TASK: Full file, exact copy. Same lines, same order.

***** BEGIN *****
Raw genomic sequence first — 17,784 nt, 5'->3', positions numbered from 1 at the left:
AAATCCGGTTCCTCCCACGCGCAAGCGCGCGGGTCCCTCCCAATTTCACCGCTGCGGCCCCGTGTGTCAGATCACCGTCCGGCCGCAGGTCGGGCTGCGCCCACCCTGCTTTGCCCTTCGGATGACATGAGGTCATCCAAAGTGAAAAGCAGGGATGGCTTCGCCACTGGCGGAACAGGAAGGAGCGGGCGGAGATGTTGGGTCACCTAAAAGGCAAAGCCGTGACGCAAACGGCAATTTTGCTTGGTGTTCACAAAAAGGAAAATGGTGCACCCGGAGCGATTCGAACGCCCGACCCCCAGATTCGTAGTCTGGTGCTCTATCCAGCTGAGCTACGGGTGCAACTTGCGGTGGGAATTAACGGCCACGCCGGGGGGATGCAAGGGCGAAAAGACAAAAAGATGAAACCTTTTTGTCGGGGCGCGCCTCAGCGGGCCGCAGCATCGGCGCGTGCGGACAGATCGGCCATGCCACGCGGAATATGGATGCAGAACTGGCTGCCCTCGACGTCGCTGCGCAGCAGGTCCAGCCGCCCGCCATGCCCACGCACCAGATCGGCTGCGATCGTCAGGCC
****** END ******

Raw genomic sequence first — 17,784 nt, 5'->3', positions numbered from 1 at the left:
AAATCCGGTTCCTCCCACGCGCAAGCGCGCGGGTCCCTCCCAATTTCACCGCTGCGGCCCCGTGTGTCAGATCACCGTCCGGCCGCAGGTCGGGCTGCGCCCACCCTGCTTTGCCCTTCGGATGACATGAGGTCATCCAAAGTGAAAAGCAGGGATGGCTTCGCCACTGGCGGAACAGGAAGGAGCGGGCGGAGATGTTGGGTCACCTAAAAGGCAAAGCCGTGACGCAAACGGCAATTTTGCTTGGTGTTCACAAAAAGGAAAATGGTGCACCCGGAGCGATTCGAACGCCCGACCCCCAGATTCGTAGTCTGGTGCTCTATCCAGCTGAGCTACGGGTGCAACTTGCGGTGGGAATTAACGGCCACGCCGGGGGGATGCAAGGGCGAAAAGACAAAAAGATGAAACCTTTTTGTCGGGGCGCGCCTCAGCGGGCCGCAGCATCGGCGCGTGCGGACAGATCGGCCATGCCACGCGGAATATGGATGCAGAACTGGCTGCCCTCGACGTCGCTGCGCAGCAGGTCCAGCCGCCCGCCATGCCCACGCACCAGATCGGCTGCGATCGTCAGGCC